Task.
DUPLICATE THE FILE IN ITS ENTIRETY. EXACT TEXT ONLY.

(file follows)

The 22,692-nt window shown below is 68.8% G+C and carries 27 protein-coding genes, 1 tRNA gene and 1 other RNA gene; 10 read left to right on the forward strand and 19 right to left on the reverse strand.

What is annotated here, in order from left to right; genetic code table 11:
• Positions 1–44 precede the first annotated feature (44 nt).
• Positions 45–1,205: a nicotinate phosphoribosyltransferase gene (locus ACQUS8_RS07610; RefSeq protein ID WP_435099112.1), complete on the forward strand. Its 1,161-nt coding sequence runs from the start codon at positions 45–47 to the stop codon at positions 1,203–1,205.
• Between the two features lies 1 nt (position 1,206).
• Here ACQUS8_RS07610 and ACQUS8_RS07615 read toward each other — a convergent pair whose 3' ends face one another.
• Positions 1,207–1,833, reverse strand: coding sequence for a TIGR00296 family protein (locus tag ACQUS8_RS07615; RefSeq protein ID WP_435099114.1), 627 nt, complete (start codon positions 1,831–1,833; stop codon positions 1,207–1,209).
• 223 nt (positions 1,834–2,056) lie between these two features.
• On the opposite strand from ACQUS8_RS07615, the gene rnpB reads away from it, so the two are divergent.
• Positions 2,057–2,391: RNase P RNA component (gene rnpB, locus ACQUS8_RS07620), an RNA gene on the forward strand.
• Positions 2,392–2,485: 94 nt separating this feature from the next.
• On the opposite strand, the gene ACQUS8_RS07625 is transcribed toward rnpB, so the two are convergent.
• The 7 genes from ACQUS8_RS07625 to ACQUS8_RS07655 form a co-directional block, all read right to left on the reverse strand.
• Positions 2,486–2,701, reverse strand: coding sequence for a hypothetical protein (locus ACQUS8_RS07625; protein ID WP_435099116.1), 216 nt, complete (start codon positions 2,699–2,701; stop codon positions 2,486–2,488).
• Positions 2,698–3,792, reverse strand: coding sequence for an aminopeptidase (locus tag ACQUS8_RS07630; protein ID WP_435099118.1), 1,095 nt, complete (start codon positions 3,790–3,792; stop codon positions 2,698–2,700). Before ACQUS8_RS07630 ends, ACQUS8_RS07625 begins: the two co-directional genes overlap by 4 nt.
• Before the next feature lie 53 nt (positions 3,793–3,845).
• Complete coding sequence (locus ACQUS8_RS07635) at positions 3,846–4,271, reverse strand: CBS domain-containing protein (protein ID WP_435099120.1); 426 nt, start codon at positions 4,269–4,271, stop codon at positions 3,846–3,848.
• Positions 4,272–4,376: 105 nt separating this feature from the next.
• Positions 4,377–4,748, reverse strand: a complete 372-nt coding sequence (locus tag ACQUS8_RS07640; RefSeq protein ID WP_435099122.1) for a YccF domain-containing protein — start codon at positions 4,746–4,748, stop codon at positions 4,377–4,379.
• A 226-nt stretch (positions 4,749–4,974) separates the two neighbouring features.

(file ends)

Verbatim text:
The 22,692-nt window shown below is 68.8% G+C and carries 27 protein-coding genes, 1 tRNA gene and 1 other RNA gene; 10 read left to right on the forward strand and 19 right to left on the reverse strand.

What is annotated here, in order from left to right; genetic code table 11:
• Positions 1–44 precede the first annotated feature (44 nt).
• Positions 45–1,205: a nicotinate phosphoribosyltransferase gene (locus ACQUS8_RS07610; RefSeq protein ID WP_435099112.1), complete on the forward strand. Its 1,161-nt coding sequence runs from the start codon at positions 45–47 to the stop codon at positions 1,203–1,205.
• Between the two features lies 1 nt (position 1,206).
• Here ACQUS8_RS07610 and ACQUS8_RS07615 read toward each other — a convergent pair whose 3' ends face one another.
• Positions 1,207–1,833, reverse strand: coding sequence for a TIGR00296 family protein (locus tag ACQUS8_RS07615; RefSeq protein ID WP_435099114.1), 627 nt, complete (start codon positions 1,831–1,833; stop codon positions 1,207–1,209).
• 223 nt (positions 1,834–2,056) lie between these two features.
• On the opposite strand from ACQUS8_RS07615, the gene rnpB reads away from it, so the two are divergent.
• Positions 2,057–2,391: RNase P RNA component (gene rnpB, locus ACQUS8_RS07620), an RNA gene on the forward strand.
• Positions 2,392–2,485: 94 nt separating this feature from the next.
• On the opposite strand, the gene ACQUS8_RS07625 is transcribed toward rnpB, so the two are convergent.
• The 7 genes from ACQUS8_RS07625 to ACQUS8_RS07655 form a co-directional block, all read right to left on the reverse strand.
• Positions 2,486–2,701, reverse strand: coding sequence for a hypothetical protein (locus ACQUS8_RS07625; protein ID WP_435099116.1), 216 nt, complete (start codon positions 2,699–2,701; stop codon positions 2,486–2,488).
• Positions 2,698–3,792, reverse strand: coding sequence for an aminopeptidase (locus tag ACQUS8_RS07630; protein ID WP_435099118.1), 1,095 nt, complete (start codon positions 3,790–3,792; stop codon positions 2,698–2,700). Before ACQUS8_RS07630 ends, ACQUS8_RS07625 begins: the two co-directional genes overlap by 4 nt.
• Before the next feature lie 53 nt (positions 3,793–3,845).
• Complete coding sequence (locus ACQUS8_RS07635) at positions 3,846–4,271, reverse strand: CBS domain-containing protein (protein ID WP_435099120.1); 426 nt, start codon at positions 4,269–4,271, stop codon at positions 3,846–3,848.
• Positions 4,272–4,376: 105 nt separating this feature from the next.
• Positions 4,377–4,748, reverse strand: a complete 372-nt coding sequence (locus tag ACQUS8_RS07640; RefSeq protein ID WP_435099122.1) for a YccF domain-containing protein — start codon at positions 4,746–4,748, stop codon at positions 4,377–4,379.
• A 226-nt stretch (positions 4,749–4,974) separates the two neighbouring features.